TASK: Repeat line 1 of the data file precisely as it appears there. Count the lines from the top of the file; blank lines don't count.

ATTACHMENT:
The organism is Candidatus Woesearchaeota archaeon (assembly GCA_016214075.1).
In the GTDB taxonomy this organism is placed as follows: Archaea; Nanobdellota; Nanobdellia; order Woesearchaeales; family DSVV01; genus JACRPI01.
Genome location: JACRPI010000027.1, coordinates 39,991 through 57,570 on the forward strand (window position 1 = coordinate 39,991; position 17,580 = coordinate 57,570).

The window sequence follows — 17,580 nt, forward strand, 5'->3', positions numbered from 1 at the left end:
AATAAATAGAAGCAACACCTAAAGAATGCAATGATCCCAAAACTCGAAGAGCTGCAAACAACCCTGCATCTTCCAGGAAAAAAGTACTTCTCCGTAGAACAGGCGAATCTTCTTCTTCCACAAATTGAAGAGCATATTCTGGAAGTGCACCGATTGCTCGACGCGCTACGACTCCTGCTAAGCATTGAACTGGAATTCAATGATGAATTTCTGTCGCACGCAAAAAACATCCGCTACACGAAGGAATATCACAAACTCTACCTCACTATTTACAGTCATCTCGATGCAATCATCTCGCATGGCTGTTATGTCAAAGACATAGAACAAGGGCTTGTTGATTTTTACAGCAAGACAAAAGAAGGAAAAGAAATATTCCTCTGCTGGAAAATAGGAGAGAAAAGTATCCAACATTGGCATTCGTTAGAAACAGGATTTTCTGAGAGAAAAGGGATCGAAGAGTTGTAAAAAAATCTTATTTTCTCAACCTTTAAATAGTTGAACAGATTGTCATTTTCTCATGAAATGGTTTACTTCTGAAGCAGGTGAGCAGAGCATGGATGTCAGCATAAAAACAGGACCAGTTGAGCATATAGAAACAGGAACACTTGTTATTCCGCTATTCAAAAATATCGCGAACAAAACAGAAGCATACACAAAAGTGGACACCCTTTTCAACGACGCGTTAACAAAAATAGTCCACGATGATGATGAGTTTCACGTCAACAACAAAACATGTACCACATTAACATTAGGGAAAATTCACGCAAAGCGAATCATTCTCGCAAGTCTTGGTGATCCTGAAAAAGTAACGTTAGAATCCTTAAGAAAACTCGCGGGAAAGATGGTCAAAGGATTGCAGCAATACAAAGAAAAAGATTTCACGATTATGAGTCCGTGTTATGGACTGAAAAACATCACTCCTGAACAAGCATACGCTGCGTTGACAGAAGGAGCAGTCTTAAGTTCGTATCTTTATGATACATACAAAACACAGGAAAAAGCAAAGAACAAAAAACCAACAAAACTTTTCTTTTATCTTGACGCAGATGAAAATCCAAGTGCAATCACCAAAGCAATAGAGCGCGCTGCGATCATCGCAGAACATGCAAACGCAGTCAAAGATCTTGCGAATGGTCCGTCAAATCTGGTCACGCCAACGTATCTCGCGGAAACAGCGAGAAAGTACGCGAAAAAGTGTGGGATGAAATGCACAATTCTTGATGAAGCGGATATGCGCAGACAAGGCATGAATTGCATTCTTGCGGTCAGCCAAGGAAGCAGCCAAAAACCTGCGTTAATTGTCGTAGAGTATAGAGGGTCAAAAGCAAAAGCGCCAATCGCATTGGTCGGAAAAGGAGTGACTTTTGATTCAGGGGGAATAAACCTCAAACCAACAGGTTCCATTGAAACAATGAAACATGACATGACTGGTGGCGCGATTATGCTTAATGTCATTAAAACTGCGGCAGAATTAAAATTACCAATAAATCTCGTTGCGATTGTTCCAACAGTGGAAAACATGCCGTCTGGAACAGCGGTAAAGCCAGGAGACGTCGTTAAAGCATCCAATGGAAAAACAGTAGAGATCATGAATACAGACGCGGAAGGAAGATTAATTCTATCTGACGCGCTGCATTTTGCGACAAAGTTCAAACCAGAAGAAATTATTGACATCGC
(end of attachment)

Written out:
The organism is Candidatus Woesearchaeota archaeon (assembly GCA_016214075.1).